5.15.2012 by Kevin Creighton
Interesting how we still use icons on our computers for items that we no long use in real-life
There's some big user experience lessons to be learned from this article. Occupants of a English-speaking, western culture expect certain things in certain places. We expect to find the copyright and publishing data inside front pages of our books. We expect to find the knife and fork on different sides of the plate. And fifteen or so years into this interwebz thing, we expect certain icons to be, well, iconic
5.08.2012 by Kevin Creighton
I've said it before and I'll say it agian: Social media is a conversation. I can be a tremendously boring conversationalist at times (do NOT get me started on McClellan's campaign in western Virginia or whether Han shot or not (he did
)), but I also think I'm a decent, if not good, listener. And social media is all about listening and knowing when to speak about the things that interest you and your business. And just as there are good (and bad) conversationalists, there is good (and bad) social media.
Ah, you say, but what's the point of social media? Why do I want my company to talk to people on Facebook/Twitter/Pinterest/Whatever?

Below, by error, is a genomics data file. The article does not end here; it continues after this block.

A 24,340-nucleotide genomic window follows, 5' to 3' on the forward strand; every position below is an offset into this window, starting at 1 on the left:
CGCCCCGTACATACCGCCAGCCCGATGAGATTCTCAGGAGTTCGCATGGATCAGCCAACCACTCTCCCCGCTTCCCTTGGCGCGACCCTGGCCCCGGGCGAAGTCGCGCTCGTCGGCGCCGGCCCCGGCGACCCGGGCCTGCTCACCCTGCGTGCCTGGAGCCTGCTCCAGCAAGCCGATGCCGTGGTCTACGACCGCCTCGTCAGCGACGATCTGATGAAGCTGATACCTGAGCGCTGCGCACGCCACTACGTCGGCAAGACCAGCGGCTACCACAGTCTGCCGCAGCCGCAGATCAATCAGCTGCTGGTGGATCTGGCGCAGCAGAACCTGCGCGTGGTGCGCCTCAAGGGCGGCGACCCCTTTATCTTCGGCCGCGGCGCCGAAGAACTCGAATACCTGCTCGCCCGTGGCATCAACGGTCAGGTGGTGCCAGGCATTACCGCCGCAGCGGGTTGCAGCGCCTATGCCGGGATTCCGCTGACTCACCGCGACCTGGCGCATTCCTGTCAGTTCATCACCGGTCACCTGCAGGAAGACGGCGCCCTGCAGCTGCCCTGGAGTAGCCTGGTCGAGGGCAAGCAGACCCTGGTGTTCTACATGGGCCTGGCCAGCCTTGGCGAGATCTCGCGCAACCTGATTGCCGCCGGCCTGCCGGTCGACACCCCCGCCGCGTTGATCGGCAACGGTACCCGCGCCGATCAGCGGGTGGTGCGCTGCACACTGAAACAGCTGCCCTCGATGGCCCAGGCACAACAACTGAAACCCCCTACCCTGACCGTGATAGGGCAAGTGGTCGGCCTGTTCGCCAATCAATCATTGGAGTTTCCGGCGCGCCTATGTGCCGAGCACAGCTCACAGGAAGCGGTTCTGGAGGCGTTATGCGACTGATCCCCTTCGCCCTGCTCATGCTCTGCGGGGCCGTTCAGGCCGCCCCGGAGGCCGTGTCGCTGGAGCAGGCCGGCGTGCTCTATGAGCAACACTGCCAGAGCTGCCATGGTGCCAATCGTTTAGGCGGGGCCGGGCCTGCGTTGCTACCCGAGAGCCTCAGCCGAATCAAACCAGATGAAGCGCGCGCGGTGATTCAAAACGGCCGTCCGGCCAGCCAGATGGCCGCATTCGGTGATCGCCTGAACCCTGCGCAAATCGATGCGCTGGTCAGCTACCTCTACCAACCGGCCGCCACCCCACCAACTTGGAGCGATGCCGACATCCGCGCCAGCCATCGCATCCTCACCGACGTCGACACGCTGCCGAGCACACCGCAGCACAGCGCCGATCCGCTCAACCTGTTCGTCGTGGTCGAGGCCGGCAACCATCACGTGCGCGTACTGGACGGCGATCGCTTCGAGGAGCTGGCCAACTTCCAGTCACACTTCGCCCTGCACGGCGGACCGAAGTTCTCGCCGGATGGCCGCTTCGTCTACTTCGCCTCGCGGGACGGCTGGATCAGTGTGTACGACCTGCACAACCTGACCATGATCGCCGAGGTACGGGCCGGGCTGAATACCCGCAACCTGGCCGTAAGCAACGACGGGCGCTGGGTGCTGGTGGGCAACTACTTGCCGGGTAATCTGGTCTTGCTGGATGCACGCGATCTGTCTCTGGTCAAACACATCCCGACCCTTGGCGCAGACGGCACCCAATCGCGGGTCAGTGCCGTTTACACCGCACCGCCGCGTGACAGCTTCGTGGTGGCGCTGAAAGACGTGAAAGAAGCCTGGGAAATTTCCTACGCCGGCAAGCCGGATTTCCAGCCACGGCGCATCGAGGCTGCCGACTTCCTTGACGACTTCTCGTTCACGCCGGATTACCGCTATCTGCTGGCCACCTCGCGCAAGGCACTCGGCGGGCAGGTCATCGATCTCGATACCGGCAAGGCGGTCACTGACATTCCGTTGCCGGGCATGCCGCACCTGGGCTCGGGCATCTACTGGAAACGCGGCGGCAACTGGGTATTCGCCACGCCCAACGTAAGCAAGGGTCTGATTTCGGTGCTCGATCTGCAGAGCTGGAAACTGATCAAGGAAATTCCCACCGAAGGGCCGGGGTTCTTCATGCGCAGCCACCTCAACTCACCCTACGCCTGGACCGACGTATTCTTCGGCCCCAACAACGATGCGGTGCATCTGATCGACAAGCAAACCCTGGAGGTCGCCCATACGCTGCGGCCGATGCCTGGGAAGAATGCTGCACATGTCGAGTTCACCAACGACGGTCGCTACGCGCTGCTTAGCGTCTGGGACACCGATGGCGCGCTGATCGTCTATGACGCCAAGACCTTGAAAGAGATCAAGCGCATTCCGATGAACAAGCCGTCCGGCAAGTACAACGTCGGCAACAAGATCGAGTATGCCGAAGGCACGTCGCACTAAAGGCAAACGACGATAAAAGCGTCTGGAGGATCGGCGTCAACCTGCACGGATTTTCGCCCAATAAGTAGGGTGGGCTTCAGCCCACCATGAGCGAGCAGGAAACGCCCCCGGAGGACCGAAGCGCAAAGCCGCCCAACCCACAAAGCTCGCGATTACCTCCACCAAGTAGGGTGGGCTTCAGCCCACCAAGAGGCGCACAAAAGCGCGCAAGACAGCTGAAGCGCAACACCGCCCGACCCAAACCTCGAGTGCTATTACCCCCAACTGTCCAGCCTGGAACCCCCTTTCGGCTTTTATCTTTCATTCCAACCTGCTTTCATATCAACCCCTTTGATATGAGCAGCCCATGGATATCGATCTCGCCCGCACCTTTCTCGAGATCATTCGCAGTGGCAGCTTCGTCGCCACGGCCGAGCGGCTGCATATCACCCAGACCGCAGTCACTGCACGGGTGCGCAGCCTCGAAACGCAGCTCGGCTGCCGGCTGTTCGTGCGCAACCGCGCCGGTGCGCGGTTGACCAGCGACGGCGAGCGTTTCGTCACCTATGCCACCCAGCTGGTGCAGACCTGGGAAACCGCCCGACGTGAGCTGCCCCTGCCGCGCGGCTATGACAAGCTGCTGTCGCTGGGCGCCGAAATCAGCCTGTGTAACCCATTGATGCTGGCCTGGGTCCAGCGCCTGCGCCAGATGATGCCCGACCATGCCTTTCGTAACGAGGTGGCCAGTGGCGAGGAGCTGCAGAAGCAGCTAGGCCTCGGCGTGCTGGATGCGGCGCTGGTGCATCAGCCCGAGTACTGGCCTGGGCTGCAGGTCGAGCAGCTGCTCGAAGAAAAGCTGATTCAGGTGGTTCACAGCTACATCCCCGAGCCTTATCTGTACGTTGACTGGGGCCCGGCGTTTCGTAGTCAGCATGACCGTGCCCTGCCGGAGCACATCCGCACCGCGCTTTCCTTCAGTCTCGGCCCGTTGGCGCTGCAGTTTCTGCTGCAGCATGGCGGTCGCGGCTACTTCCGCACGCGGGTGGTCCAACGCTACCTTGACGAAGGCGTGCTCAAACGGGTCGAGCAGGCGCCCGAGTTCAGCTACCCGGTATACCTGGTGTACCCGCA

Imagine if every time you handed out a business card, you knew
what actions that person took after they read your card. That's what a good social media campaign can do. And like all online marketing, the success is in the details
Social media is simply a conversation with a purpose, and any conversation that consists of nothing but "Hey, I need some money from you" or "Wow, I think this thing I did is REALLY cool!" is a conversation I soon lose interest in.
And so will your customers.
5.07.2012 by Kevin Creighton
A random observation on a Monday morning: Starting off a Facebook entry with "LIKE this post if..." is the social media equivalent of "Click HERE!"
5.03.2012 by Kevin Creighton
I've said it before and I'll say it again. On the Internet, the deer now have guns. And when the deer have guns, you get into the ammunition business
Amazon is looking to add some new shows to its streaming video library -- specifically, yours.
The online e-commerce giant with the burgeoning Instant Video site has announced a major initiative from its Amazon Studios wing: Starting now, Amazon is accepting ideas for TV shows from anybody who has a pilot script, an idea for five or six episodes, and an Internet connection. Amazon says that it will be selecting one idea per month to put into development. If it passes muster and Amazon decides to produce a full slate of shows, the creator will be given $55,000, up to five percent on sales of licensed merchandise, and "other royalties and bonuses".
Remind me again. Why should you pay for cable?